Nudibranch: Coryphella browni

Nudibranch, Coryphella browni, Isle of Man
Coryphella browni taken on Chickens Rock in the Isle of Man. Photo credit: Tim Nicholson.

Coryphella browni, or the Scarlet Lady nudibranch, feeds mostly on Oaten pipes hydroids (Tubularia indivisa). These are simple stinging-cell animals related to corals and sea anemones. It not only doesn't mind their stinging cells, it actually puts them to use. The nudibranch passes the intact cells through its digestive tract and out to the cerata tips. Any animal taking a bite out of the cerata will cause the stinging cells to discharge, then give up and go and eat something less painful.

Nudibranch, Coryphella browni, Isle of Man
Coryphella browni with its favourite food the Oaten pipe hydroid (Tubularia indivisa). Photo credit: Tim Nicholson.

Coryphella browni has a translucent body and numerous red cerata with white tips, on its back. The inner cerata are longer than the outer. It grows up to 5 cm long. You find it around the British Isles and Northern Europe. There are other species very similar to C. browni, such as Coryphella lineata which is distinguished by white lines down its body and along its cerrata.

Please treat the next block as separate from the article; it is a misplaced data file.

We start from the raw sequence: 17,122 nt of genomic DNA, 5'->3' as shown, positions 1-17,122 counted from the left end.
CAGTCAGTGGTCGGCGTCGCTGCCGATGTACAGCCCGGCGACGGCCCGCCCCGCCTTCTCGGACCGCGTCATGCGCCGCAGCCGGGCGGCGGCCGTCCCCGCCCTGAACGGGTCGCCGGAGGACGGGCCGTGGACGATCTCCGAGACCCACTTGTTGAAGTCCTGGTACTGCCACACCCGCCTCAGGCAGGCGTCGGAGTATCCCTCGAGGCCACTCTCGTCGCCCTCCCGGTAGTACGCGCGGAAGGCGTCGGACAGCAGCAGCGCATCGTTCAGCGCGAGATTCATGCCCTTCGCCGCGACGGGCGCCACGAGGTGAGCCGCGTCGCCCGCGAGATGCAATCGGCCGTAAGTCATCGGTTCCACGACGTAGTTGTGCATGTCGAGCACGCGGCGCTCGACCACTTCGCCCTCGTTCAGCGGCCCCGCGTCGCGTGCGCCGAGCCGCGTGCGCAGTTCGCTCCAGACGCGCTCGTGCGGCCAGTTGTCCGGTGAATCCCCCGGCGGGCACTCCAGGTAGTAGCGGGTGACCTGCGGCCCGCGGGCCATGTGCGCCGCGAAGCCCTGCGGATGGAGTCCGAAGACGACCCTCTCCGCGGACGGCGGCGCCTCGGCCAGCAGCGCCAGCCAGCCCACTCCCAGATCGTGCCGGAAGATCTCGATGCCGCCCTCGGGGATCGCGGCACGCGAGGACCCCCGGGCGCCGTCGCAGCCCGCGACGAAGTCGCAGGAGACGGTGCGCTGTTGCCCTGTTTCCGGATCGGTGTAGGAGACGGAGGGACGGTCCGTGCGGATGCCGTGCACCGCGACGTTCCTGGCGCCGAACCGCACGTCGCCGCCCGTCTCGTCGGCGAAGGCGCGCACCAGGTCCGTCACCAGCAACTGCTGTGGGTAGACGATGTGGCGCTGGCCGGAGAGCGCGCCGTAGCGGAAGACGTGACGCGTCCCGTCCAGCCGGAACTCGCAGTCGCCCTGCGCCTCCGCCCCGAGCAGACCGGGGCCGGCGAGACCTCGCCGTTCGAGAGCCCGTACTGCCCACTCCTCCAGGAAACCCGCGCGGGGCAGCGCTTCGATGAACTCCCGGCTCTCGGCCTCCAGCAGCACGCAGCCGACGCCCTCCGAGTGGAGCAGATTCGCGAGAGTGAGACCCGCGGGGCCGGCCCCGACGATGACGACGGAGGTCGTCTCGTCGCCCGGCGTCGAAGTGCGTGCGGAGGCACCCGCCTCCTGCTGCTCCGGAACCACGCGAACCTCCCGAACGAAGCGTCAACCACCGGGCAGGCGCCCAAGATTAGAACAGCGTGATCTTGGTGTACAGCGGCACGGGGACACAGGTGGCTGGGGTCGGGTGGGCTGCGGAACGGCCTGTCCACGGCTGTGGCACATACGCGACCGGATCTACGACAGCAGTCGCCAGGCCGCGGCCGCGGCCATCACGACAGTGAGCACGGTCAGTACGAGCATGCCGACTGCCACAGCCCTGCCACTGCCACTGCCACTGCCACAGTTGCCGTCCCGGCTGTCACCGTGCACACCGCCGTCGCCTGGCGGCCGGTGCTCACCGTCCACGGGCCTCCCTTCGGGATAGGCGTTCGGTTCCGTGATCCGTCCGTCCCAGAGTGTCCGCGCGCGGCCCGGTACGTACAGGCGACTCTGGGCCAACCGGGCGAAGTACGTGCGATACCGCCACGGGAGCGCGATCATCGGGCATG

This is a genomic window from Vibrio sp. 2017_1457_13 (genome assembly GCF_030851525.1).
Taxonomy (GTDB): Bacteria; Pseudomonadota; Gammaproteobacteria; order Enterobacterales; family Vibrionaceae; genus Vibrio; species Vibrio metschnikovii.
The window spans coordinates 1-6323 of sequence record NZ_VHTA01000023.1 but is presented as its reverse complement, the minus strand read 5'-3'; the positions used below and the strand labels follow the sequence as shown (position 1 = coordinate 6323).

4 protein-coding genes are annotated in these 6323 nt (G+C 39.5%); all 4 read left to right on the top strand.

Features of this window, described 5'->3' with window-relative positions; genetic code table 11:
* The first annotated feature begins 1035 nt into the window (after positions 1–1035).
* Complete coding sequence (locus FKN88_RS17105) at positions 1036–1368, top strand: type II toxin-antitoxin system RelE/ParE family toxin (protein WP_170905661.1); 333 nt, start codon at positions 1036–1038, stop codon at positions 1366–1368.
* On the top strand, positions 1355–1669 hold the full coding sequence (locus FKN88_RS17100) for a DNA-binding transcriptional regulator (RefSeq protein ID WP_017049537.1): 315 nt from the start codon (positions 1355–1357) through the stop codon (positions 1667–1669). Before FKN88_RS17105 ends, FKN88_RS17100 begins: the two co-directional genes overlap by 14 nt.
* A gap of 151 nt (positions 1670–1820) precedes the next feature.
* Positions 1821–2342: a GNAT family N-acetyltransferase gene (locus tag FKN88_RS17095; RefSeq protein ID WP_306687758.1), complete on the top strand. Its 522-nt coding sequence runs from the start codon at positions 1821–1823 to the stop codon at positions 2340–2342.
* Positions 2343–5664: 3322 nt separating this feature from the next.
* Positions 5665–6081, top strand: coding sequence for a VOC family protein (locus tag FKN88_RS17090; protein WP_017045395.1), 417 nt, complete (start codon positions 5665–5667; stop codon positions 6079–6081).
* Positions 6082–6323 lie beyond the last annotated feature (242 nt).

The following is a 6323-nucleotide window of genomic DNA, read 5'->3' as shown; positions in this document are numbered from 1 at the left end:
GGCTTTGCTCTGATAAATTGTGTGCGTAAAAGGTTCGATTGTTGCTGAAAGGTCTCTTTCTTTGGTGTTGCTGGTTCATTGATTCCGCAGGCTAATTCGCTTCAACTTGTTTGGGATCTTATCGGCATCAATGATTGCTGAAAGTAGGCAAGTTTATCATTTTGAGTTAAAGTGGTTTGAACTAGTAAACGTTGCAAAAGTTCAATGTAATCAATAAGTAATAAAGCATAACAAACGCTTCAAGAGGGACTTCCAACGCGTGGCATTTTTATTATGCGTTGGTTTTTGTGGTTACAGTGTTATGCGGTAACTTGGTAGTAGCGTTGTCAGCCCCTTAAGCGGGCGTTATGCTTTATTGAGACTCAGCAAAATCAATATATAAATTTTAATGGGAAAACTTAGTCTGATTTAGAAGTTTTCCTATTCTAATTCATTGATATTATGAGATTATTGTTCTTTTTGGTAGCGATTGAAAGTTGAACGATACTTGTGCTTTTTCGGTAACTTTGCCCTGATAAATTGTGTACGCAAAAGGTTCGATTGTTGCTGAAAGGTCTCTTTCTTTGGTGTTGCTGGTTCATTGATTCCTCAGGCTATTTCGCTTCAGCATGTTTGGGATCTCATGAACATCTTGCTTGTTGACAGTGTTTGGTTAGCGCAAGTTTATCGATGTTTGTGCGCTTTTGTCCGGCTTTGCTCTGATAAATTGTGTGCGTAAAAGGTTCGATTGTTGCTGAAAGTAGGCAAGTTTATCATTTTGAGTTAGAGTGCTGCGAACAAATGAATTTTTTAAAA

Nudibranch, Coryphella lineata, Isle of Man
Coryphella lineata (above) is distinguished from C. brownii by the white lines on its body and cerrata. Photo credit: Tim Nicholson.

Nudibranchs are hermaphrodites: possessing both male and female organs. If you see wavy white threads amongst the hydroid stems, these are the eggs of Coryphella browni.

Nudibranch, Painted Lady, by Tim Nicholson.
Coryphella browni. Photo by Tim Nicholson.

Coryphella browni was first described by Bernard Picton in 1980.

Animalia (Kingdom) > Mollusca (Phylum) > Gastropoda (Class) > Opisthobranchia (Subclass) > Nudibranchia (Order)

Photos taken on the Isle of Man and copyright Tim Nicholson.

Further Reading
Great British Marine Animals, by Paul Naylor, Deltor (2005)